Rusty-patched bumble bee identification
The rusty-patched bumble bee (Bombus affinis) was once commonly found across the northern part of eastern North America, extending south along the Appalachian mountains. It is now listed as an endangered species in the US and Canada, currently found in low numbers in a very small part of its former range. Scientists and conservationists need your help finding the remaining populations of this bee. Please take photos and share on www.bumblebeewatch.org Read below to learn how to distinguish the rusty-patched bumble bee from other bumble bees.
There are two key features to look for to distinguish the rusty-patched bumble bee males and workers from other bumble bees.
- The rusty-patch: The eponymous rusty-patch is a bit subtle. It varies greatly in color, from brown to orange. The patch appears on the 2ndsegment of the abdomen. The hairs on the 1st segment are yellow, the 2nd segment is mostly yellow, but with a central patch of rusty-brown-orange hair at the front edge of the segment, going about half way back. The rear edge of the second segment has entirely yellow hair. The 3rdand all proceeding segments of the abdomen are covered with black hair.
- The thumb-tack: The hairs on the thorax of the rusty-patched bumble bees are yellow with a T-shaped area of black hairs with the top part of the T stretching between the wings with a thin line extending down the middle towards the back of the thorax. They are not the only bumble bee with this coloring on the thorax, but if you think you see the rusty-patch on a bee, make sure you can also see the thumb-tack.
The species most commonly confused with rusty-patched are the tri-colored, the brown-belted, the half-black, and the red-belted.
The tri-colored (Bombus ternarius) has bright orange hairs on segments 2 and 3 of the abdomen.
The brown-belted (Bombus griseocollis) has a rusty brown patch on the second abdominal segment, but it is bordered at the back by black hairs. They also do not have the thumb tack of black hairs on their thorax.
The half-black (Bombus vagans) can appear to have a patch on the second abdominal segment, but this is trick of lighting and is usually just a spot that appears darker due to the dark cuticle showing through a thinner patch of hair. They also do not have the thumb tack of black hairs on their thorax.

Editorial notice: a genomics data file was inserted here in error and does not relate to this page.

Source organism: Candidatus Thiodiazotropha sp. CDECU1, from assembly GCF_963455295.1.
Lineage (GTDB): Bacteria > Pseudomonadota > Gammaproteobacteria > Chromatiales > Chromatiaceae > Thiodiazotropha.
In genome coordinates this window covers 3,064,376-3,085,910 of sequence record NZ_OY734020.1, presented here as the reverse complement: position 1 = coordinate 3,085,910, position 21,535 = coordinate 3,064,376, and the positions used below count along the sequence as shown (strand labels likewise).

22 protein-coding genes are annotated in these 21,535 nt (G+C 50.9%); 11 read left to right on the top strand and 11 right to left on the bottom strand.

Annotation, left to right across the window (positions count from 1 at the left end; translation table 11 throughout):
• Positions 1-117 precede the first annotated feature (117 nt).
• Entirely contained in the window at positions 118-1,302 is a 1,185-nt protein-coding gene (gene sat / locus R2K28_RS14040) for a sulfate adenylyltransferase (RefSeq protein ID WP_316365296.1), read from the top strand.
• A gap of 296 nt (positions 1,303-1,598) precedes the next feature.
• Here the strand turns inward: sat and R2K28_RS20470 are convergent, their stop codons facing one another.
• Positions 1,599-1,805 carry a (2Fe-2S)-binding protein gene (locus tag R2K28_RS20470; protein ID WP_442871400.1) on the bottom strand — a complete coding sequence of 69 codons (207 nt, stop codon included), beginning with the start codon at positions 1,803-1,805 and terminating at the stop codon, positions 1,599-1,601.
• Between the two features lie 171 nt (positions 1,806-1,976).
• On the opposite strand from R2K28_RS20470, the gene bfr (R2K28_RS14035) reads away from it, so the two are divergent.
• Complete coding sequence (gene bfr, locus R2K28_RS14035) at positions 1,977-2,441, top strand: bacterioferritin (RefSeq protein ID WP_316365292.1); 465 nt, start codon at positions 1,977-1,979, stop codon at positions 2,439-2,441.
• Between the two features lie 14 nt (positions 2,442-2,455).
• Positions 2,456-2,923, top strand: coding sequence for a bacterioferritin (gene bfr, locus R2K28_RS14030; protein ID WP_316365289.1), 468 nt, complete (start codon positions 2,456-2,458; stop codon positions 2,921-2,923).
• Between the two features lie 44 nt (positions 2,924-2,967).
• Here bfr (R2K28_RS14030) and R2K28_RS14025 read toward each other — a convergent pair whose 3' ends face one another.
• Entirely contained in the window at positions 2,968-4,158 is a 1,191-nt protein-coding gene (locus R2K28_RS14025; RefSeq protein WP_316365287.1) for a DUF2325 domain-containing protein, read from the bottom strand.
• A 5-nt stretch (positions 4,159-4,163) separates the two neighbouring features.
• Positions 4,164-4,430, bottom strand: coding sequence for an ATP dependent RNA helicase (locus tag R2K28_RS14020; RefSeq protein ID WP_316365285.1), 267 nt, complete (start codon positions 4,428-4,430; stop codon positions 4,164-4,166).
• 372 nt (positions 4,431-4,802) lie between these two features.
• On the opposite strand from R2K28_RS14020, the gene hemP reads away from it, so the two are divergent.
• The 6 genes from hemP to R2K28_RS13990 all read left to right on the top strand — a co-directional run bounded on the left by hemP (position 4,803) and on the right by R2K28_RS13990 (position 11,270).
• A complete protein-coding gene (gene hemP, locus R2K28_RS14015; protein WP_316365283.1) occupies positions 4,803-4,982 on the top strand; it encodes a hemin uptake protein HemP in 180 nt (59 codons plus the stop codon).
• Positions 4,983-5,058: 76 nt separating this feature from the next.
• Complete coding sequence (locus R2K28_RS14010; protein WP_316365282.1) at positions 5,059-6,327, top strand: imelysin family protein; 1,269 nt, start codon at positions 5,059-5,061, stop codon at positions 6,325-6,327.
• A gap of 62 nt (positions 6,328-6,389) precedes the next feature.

The red-belted (Bombus rufocinctus) has many different color patterns. Some have orange hairs on the 2nd abdominal segment, but they also do not have the thumb tack of black hairs on their thorax.
The rusty-patched bumble bee is unique among the bumble bees of North America in that the queens have a different color pattern than the workers. Queens are usually only seen in the spring and the fall. Despite their name, the queens do not have a rusty patch. They also do not have the black thumb-tack on their thorax. Abdominal segments 1 and 2 are entirely yellow. Their key features are a bit more difficult to distinguish from the similarly colored half-black bumble bee.
- Short face: The face of all rusty-patched bumble bees is short and round. Compare this to the long face of the half-black bumble bee, which has a similar color pattern on the abdomen.
- Black hair on top of head: The half-black bumble bee has mostly yellow hair on the top of the head, whereas the rusty-patched bumble bee has mostly black hair on top of the head.
- Cropped hair: The hair on the thorax of the half-black bumble bee is longer and messier looking than the hair on the thorax of the rusty-patched bumble bee queens.
- Size: While size is highly variable within most bumble bee species, the rusty-patched bumble bee is generally larger, and stouter than the half-black bumble bee.